Paneer is one of the easiest dairy cheeses to make. It’s a fresh cheese made by curdling milk with an acid such as lemon juice or vinegar. Zach Meloy of Better Half demonstrated at the Peachtree Road Farmers Market last spring. He made the cheese there, then while it rested, prepared an Indian-spiced sauté of beet greens and added cubes of fresh made paneer. The recipe is full of tips to help you be successful.
Because there’s no coagulant, like rennet, in this paneer recipe, it will make a pretty fragile cheese. Handle the cubes with care.
Beet Green Paneer
Meloy demonstrated this recipe in the spring when green garlic and beet greens were in season and widely available. To make this dish in the fall, we substituted a small bunch of green onions and a clove of garlic for the green garlic and used a mix of chard and kale for the beet greens.
Calling this chèvre might be a slight exaggeration, but this recipe makes a rich tasting spreadable cheese that’s totally addictive. I liked it fresh, but author Kristy Turner suggests baking it so the log of chèvre develops a light brown crust.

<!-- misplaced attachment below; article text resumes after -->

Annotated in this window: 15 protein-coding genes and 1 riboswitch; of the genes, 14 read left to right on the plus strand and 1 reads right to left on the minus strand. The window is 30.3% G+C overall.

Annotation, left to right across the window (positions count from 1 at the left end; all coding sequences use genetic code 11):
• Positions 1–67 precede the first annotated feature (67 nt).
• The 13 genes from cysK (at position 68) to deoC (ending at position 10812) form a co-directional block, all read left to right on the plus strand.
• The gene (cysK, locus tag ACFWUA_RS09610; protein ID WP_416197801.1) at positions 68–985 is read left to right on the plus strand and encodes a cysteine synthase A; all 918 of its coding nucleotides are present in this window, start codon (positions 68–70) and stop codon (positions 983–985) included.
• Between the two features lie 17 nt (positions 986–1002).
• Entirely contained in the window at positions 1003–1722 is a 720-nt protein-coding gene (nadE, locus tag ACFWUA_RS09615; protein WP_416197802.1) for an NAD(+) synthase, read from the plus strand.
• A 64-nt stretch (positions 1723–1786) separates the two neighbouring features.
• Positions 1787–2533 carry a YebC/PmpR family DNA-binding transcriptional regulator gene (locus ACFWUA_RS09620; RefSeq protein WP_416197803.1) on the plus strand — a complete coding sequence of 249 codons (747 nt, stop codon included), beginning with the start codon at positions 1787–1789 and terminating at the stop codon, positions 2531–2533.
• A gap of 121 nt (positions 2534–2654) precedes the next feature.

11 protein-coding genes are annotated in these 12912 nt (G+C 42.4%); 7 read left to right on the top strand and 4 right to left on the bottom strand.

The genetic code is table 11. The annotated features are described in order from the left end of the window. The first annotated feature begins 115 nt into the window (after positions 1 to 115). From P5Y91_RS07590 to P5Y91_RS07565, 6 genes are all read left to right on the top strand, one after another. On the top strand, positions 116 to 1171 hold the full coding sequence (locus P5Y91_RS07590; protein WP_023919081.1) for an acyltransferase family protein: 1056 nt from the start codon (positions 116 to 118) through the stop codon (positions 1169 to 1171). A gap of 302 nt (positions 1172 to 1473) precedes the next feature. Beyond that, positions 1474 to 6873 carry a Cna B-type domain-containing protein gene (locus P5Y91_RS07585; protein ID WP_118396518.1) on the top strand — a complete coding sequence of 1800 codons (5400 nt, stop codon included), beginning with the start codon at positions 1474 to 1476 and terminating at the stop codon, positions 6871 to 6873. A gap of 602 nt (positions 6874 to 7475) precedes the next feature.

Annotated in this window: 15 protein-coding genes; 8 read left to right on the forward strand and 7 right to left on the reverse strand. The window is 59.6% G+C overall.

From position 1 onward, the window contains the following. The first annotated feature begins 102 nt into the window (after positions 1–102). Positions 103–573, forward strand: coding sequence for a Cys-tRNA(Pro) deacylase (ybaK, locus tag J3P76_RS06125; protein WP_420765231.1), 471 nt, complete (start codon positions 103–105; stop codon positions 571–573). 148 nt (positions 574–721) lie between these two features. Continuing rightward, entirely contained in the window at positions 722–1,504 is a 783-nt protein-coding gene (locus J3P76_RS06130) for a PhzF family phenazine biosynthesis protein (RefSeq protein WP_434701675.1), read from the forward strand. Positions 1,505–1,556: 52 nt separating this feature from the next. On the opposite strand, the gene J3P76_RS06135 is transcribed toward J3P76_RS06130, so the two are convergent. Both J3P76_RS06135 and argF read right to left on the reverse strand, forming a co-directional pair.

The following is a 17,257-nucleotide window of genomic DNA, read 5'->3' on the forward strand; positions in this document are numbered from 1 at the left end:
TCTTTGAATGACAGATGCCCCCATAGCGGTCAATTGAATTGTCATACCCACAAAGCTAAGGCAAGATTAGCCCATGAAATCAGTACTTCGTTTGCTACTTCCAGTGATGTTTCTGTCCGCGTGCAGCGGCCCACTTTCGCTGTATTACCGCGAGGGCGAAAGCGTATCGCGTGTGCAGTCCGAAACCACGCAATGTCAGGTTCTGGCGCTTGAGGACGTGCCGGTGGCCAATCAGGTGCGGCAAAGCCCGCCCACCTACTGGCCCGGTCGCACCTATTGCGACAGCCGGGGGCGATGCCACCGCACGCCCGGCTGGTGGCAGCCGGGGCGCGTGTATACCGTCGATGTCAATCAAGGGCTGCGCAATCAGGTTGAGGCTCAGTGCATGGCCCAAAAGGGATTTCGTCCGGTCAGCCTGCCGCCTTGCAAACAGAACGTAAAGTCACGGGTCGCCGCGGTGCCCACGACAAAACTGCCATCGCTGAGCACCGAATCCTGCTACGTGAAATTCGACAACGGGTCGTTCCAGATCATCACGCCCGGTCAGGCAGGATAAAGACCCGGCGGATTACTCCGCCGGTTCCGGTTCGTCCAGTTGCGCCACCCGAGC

Boursin-Style Garlic and Herb Soaked Nuts are the basis for a whole world of vegan cheeses. Soaking softens the nuts so they puree easily. Then it’s what you add to the pureed nuts that determines the flavor profile.
To soak nuts, place them in a jar or bowl large enough to hold about double the volume. Fill the jar or bowl with water and cover. For cashews, let them soak 6 hours. Then drain and rinse thoroughly before using. You can soak and drain the nuts ahead of time and refrigerate them for up to 5 days before using.
For those interested in learning more about making vegan cheese, Wade and Cultured South will offer a class on making cashew-based cheese. Check the website and social for date and details. Cultured South, 1038 White Street SW, Atlanta. culturedsouth.com